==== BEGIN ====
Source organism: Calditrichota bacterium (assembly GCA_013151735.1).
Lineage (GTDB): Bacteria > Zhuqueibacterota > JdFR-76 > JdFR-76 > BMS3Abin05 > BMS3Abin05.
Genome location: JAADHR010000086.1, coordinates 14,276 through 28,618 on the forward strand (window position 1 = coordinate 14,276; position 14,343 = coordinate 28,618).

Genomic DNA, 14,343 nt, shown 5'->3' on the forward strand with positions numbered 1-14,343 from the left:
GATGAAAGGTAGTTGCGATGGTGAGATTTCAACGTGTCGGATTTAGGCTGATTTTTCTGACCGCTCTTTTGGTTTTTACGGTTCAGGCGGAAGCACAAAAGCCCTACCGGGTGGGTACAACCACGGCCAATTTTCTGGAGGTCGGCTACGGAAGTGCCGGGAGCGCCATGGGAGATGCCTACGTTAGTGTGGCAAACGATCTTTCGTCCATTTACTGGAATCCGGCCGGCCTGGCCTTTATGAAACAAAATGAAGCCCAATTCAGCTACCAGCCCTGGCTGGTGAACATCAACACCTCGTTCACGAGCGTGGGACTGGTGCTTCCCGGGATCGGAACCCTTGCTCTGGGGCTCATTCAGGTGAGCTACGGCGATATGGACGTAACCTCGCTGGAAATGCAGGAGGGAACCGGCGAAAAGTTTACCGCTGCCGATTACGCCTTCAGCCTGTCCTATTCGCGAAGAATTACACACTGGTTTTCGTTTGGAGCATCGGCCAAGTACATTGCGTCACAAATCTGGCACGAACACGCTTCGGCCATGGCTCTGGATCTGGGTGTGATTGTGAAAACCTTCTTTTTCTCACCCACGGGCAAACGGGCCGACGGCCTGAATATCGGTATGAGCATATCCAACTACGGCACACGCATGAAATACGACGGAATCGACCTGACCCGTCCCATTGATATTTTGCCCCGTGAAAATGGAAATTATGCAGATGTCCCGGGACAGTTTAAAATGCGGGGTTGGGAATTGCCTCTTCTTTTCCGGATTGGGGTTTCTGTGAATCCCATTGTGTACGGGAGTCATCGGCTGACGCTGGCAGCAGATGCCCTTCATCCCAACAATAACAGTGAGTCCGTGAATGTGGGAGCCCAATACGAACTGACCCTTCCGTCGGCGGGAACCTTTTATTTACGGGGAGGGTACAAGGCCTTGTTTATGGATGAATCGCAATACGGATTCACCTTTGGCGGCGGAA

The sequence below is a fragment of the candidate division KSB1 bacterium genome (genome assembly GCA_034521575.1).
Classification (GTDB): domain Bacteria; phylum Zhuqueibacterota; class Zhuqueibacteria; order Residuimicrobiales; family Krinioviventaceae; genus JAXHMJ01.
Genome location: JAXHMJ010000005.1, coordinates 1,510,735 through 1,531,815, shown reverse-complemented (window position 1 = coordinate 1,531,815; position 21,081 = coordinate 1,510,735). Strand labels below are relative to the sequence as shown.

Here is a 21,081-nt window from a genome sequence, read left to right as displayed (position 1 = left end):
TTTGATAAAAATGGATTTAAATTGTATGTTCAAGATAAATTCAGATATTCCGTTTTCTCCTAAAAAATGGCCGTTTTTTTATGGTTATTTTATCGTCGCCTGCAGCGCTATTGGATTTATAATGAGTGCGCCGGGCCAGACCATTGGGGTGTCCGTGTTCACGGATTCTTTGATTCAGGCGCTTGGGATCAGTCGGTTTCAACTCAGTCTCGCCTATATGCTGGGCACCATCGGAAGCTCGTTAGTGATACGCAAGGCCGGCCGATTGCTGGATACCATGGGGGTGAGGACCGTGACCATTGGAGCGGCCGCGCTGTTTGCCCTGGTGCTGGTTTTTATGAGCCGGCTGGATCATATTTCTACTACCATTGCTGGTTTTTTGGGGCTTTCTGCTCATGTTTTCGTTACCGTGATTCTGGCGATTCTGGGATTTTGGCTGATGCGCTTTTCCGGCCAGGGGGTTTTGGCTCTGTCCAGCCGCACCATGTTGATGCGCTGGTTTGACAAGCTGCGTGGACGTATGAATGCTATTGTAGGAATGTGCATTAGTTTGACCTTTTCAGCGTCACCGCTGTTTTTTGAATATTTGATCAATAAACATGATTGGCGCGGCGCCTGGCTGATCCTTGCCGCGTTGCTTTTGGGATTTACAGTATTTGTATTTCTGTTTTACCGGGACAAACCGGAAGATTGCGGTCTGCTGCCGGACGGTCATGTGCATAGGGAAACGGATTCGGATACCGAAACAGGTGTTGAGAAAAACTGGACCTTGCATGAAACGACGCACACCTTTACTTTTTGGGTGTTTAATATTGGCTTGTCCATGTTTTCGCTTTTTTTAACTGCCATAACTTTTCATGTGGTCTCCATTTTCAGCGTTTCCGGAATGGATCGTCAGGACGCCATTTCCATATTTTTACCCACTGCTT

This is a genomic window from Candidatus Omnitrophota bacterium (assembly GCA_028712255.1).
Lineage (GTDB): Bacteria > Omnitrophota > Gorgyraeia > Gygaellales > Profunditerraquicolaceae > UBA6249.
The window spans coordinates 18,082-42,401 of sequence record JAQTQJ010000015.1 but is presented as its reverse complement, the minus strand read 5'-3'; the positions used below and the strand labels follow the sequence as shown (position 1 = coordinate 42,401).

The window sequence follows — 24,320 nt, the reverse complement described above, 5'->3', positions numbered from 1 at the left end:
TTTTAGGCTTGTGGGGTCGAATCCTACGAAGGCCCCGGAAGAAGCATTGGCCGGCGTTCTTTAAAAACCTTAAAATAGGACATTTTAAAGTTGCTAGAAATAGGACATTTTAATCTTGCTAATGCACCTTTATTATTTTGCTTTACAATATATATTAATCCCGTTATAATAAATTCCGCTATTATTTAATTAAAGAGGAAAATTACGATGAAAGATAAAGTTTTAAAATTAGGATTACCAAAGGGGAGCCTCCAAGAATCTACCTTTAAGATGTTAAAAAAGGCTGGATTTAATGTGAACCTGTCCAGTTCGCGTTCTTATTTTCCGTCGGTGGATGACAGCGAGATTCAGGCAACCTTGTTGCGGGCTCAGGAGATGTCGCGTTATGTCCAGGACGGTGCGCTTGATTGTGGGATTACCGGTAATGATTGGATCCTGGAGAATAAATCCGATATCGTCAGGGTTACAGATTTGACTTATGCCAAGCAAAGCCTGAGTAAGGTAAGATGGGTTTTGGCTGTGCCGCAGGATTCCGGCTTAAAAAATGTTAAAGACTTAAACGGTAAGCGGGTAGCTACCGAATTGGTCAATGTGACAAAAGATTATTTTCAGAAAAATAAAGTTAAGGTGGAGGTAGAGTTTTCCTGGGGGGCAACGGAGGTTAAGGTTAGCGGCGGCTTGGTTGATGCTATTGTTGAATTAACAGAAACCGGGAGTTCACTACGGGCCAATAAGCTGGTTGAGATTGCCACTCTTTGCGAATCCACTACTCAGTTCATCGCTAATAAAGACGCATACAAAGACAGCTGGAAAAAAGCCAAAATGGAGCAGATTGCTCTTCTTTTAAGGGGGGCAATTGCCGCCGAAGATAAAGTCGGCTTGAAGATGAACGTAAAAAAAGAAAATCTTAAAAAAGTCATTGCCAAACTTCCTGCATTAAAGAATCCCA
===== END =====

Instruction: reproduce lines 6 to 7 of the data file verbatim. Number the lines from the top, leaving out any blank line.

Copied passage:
The sequence below is a fragment of the candidate division KSB1 bacterium genome (genome assembly GCA_034521575.1).
Classification (GTDB): domain Bacteria; phylum Zhuqueibacterota; class Zhuqueibacteria; order Residuimicrobiales; family Krinioviventaceae; genus JAXHMJ01.